Wednesday, April 20, 2011

Bike fits and weak hips

I was finally able to squeeze into the schedule of one of the most sought-after fit specialists in the industry, Sean Madsen.  He's the head Biomechanist/Fit Expert at the Boulder Center for Sports Medicine, using the Body Geometry fit system that Dr. Pruitt created.  Sean is responsible for the bike fit of over a hundred cyclists in the pro peloton....if you watched them race on tv on a Specialized, he fit them to that bike.

While doing the fit and analysis, it was a lot of fun talking with Sean about the sport and its most famous members.  Hopefully someday he'll be talking to some client about me the same way...but I digress.

First, I will show you the original position:
You can kind of see the little silver globes stuck to me at various key joints/points of interest, to be tracked in 3-dimensions by the infrared cameras at the top of the picture, same as the motion-capture systems used for CG movies.

I'll skip right to the end.  Remember the little "find 5 things different between the pictures" games? Well, let's play.  Drumroll, please, for my post-fit position....

Alright, it was a trick question (sort of).  Those are different pictures, and some things did change (water bottle, the curtain).  But you can overlay the two pictures and I/the bike will stay the same.  He did the analysis and checked all the angles, and decided that nothing needed to be changed with my position from the fit I got from Wenger early last year.

Nothing on the bike changed, but there were issues to work on with me.

In the physical analysis before the fit, Sean found my weakness quite easily.  There are small stability muscles just behind the hip bones on the outside of your leg, and mine are incredibly weak.  It was pretty staggering when he showed me just how weak they were with a simple exercise.  He's prescribed some exercises to strengthen those muscles, and 20 reps under the weight of my own legs has my legs shaking!  It turns out I'm very strong in the up/down/forward/backward plane of motion, but lateral motion...nope.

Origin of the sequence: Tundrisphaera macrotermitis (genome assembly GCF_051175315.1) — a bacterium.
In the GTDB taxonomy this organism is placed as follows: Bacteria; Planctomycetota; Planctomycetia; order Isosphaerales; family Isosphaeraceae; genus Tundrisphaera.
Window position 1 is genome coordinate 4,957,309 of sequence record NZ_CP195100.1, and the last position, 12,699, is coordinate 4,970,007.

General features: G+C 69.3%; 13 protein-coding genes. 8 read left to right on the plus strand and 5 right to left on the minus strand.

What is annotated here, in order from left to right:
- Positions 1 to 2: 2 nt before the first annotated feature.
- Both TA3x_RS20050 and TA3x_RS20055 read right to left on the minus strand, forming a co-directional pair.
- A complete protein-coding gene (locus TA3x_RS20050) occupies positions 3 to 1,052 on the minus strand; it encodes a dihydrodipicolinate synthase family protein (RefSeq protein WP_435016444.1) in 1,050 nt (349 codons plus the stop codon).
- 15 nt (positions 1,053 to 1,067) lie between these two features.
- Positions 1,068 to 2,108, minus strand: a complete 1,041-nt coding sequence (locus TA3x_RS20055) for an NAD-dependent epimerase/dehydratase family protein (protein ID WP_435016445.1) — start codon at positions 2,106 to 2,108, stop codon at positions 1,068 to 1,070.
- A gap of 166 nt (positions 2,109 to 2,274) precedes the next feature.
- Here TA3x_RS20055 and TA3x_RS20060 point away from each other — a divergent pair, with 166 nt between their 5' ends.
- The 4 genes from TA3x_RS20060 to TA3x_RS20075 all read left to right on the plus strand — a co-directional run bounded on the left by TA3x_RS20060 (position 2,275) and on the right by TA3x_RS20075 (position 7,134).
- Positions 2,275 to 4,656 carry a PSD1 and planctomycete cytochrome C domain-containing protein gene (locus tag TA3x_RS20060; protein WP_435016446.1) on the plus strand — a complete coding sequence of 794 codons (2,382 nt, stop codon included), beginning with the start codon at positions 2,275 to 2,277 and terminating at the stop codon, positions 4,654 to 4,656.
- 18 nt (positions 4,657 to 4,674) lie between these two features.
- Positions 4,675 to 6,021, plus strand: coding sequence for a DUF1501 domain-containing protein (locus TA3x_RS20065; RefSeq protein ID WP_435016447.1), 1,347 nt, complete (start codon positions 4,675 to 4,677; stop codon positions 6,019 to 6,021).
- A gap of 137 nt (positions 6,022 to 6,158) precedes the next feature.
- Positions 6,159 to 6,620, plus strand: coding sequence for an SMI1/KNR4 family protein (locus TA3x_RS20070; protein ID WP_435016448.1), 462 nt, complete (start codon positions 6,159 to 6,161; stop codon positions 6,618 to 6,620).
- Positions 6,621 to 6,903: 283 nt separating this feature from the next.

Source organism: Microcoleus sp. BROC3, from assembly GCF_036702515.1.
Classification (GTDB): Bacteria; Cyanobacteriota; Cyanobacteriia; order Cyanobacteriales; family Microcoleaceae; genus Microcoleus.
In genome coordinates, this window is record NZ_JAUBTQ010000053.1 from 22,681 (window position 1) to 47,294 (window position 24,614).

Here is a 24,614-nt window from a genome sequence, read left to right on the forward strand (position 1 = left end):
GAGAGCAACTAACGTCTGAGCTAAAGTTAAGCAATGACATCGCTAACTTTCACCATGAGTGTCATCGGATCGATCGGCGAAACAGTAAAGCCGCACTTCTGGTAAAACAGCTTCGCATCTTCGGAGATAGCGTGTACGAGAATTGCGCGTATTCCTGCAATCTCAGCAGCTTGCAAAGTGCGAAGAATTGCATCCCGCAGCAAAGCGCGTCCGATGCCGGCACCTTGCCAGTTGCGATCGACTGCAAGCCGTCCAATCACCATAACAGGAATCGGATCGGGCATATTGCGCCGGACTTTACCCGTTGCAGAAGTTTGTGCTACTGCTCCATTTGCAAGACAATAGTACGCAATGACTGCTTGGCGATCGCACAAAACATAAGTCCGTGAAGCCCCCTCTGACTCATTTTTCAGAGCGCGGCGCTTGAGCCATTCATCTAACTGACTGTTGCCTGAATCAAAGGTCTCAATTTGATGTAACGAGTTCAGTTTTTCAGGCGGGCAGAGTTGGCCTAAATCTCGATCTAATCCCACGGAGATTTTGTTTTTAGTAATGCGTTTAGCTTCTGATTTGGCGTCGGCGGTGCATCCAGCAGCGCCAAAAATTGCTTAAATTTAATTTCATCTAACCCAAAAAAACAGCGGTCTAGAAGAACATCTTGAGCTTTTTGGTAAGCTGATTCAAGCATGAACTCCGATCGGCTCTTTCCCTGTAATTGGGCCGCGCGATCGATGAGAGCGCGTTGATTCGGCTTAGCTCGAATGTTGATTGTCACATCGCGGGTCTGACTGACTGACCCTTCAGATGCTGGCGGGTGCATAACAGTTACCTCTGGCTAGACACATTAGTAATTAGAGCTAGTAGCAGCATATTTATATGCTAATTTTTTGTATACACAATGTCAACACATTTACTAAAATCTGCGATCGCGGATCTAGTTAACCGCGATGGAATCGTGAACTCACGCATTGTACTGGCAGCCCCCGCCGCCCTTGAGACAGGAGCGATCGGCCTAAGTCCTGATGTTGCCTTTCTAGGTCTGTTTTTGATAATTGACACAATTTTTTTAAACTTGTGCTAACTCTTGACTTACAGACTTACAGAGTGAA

So why does that matter in cycling?  Well, because those muscles are used to keep my knees going up and down when pedaling and not side-to-side.  Another issue to be sorted is the natural slant of my feet away from my body when relaxed (called the foot varus).  Mine is pretty radical, and needed one varus wedge in the left shoe and 2 in the right shoe (plus the built-in varus in specialized's shoes).

The weak stability muscles and foot varus conspired to make my knees dive inwards during the pedal stroke. Even with just 15 minutes of riding, the system showed some adaptation to the better foot angle in the shoes.  This is the front view of my legs (the dots are the markers on my legs, my feet are the bottom triangle).  You can see pretty clearly that my right knee (left side in the pic) especially had a lot of side-to-side movement, and that it's a much more up-down motion in the 'after' picture.
Here's my legs from above, and again, the right knee shows a lot of improvement immediately:
Given some time, I'll fully adapt to the new position and the pedal stroke will be more consistent.

With my fit done so quickly and easily, we had time to tinker with my time trial position.  I don't have pics of the before and after, but I'll just say I'm lower, further forward, flatter, and generally more aerodynamic without sacrificing power.  Good stuff!

In fact, the next day I won the local Horsetooth Time Trial (for the 3rd week in a row!) by 2.5 minutes with a time of 34:47 on a course that mimics what we'll experience at Tour of the Gila.  I'm excited.  Here I am in action (the camera angle makes my back look arched, but really it's quite flat).